LONDON (Reuters) -Sterling rose to $ 1.36 on Thursday and is set to be the 2-1 / 1-year high, reached last week, as markets await confirmation that Britain and the European Union have finally concluded an agreement on trade management when the Brexit transition ends on 31 December.
The currency has strengthened by about 1.5% against the dollar since Reuters on Wednesday around 1330 GMT, citing sources, reported that a Brexit deal seems inevitable.
It now stands at around $ 1.3580, an increase of 0.7% per day, after briefly rising above $ 1.36 and heading towards a 2-1 / 2 annual high of $ 1.3625 reached last week.
Against the euro, it rose 0.5% to 09.00 GMT to 89.7 pence.
There is no official confirmation yet, but sources say the deal is close because British Prime Minister Boris Johnson held a late-night conference call with his senior ministers, and negotiators have been negotiating legal texts.
Berenberg analyst Kallum Pickering said the agreement would remove the main negative risk to the British economy.
“This would unlock significant investment in the UK and support recovery as the current coronavirus shock begins to fade, as well as provide a positive backdrop to British stocks and sterling towards 2021,” Pickering wrote in a note to clients.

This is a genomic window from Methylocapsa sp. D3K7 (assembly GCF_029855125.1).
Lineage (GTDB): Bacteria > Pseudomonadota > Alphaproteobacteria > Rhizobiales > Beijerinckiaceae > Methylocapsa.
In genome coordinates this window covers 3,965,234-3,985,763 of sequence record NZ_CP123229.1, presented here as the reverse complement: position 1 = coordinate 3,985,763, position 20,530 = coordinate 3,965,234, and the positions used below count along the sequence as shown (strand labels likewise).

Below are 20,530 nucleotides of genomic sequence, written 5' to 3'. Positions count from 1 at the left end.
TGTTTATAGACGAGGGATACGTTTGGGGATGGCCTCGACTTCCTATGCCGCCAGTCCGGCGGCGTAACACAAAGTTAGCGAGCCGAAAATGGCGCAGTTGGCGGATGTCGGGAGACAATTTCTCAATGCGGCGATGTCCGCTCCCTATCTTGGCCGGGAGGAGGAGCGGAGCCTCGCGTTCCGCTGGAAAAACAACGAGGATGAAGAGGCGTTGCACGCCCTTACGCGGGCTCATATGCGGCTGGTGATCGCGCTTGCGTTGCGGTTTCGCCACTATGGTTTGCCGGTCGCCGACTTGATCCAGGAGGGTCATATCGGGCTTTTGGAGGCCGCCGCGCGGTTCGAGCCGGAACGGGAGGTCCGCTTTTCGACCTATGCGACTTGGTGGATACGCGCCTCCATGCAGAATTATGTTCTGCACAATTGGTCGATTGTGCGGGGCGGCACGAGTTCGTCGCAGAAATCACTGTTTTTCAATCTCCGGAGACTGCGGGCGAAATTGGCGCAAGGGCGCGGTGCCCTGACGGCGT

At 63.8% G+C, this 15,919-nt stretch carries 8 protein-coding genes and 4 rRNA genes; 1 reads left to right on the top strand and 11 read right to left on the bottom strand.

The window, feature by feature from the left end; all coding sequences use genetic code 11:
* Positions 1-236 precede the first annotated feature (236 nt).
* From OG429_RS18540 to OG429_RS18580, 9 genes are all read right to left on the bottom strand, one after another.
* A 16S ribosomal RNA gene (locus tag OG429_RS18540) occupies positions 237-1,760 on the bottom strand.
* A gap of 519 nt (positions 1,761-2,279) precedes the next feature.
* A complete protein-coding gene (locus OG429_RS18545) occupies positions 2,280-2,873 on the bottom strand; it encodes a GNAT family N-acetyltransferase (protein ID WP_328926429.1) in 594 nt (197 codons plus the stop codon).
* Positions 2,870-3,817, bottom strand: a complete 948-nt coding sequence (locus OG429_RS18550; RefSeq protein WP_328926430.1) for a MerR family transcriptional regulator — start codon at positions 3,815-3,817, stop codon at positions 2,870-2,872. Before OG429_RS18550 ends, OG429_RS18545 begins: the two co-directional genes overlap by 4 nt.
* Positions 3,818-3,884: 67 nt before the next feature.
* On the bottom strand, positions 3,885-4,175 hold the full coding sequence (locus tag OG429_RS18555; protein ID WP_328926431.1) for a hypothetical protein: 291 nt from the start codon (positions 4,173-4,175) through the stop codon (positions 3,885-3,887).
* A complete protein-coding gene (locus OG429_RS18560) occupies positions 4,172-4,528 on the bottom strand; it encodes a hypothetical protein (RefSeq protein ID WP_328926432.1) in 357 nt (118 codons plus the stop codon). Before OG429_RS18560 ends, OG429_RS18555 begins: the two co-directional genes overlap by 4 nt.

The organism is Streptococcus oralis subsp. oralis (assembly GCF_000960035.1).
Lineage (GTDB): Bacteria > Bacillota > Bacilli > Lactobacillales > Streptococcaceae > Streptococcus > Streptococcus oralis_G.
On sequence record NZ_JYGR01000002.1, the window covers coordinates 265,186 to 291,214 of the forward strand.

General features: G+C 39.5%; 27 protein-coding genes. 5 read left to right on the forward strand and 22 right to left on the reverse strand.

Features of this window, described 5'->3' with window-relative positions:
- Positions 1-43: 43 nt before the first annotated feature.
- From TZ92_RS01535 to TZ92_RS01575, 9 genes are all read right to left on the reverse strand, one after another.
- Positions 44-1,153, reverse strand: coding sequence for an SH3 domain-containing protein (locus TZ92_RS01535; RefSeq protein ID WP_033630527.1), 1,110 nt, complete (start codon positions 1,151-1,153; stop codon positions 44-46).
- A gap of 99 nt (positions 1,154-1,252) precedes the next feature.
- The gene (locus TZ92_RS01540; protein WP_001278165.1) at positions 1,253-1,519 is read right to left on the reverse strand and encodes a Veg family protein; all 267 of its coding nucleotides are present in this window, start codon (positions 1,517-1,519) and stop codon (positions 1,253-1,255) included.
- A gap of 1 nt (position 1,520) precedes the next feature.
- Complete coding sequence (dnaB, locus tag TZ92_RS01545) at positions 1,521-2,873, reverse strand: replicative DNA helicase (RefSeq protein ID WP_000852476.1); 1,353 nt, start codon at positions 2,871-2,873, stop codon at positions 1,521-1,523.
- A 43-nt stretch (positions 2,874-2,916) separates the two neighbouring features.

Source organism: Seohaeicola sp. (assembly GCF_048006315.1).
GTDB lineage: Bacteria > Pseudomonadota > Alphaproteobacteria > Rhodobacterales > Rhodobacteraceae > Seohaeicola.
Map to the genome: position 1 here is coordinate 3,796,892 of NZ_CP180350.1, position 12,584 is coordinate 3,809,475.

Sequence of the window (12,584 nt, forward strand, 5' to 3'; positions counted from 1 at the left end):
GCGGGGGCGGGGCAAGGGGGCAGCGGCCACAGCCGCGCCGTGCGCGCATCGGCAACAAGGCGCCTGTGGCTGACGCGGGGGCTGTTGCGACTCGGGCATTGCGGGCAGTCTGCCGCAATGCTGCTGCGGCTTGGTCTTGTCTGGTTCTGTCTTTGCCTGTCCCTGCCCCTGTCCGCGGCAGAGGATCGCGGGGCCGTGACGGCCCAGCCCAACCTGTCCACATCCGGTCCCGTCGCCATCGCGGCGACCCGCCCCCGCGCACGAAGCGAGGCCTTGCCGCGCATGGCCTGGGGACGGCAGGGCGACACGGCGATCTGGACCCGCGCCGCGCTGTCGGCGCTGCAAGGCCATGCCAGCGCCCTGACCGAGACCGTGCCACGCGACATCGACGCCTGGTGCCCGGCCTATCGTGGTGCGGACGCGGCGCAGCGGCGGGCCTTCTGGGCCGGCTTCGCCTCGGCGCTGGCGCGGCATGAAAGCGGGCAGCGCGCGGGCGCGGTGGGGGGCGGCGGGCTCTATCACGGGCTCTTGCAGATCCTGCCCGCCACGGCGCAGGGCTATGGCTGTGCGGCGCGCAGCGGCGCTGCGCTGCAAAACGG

Although the pound and British stocks have gathered strongly in recent weeks as optimism rose during the last-minute deal, the consensus is that most British assets are still undervalued and will gain even after the deal is confirmed.
The functions of the pound also calmed down, with one-week implied volatility, a measure of expected changes – to the lowest since December 1 with 9.6%. That’s more than 7 percentage points since the first report of a recent Brexit deal surfaced on Wednesday.
FTSE mid-cap stocks, which are more oriented towards the domestic British economy, rose 0.6% and hit their highest value since February.
Asset manager Candriam told clients it was an overweight of British stocks and sterling.
“UK stocks are the ultimate value of the game. We should take full advantage of the relief if we find a Brexit agreement and recovery after we get out of the health crisis. “
Hopes over a Brexit deal boosted the cost of Britain’s 10-year government borrowing by more than 10 basis points on Wednesday.
Yields have since fallen by 1.5 bps, given the lack of fresh headlines and pressure on the British economy due to Brexit and coronavirus-related locks.
Reporting by Sujat Rao and Iain Withers Editing by Rachel Armstrong and Karin Strohecker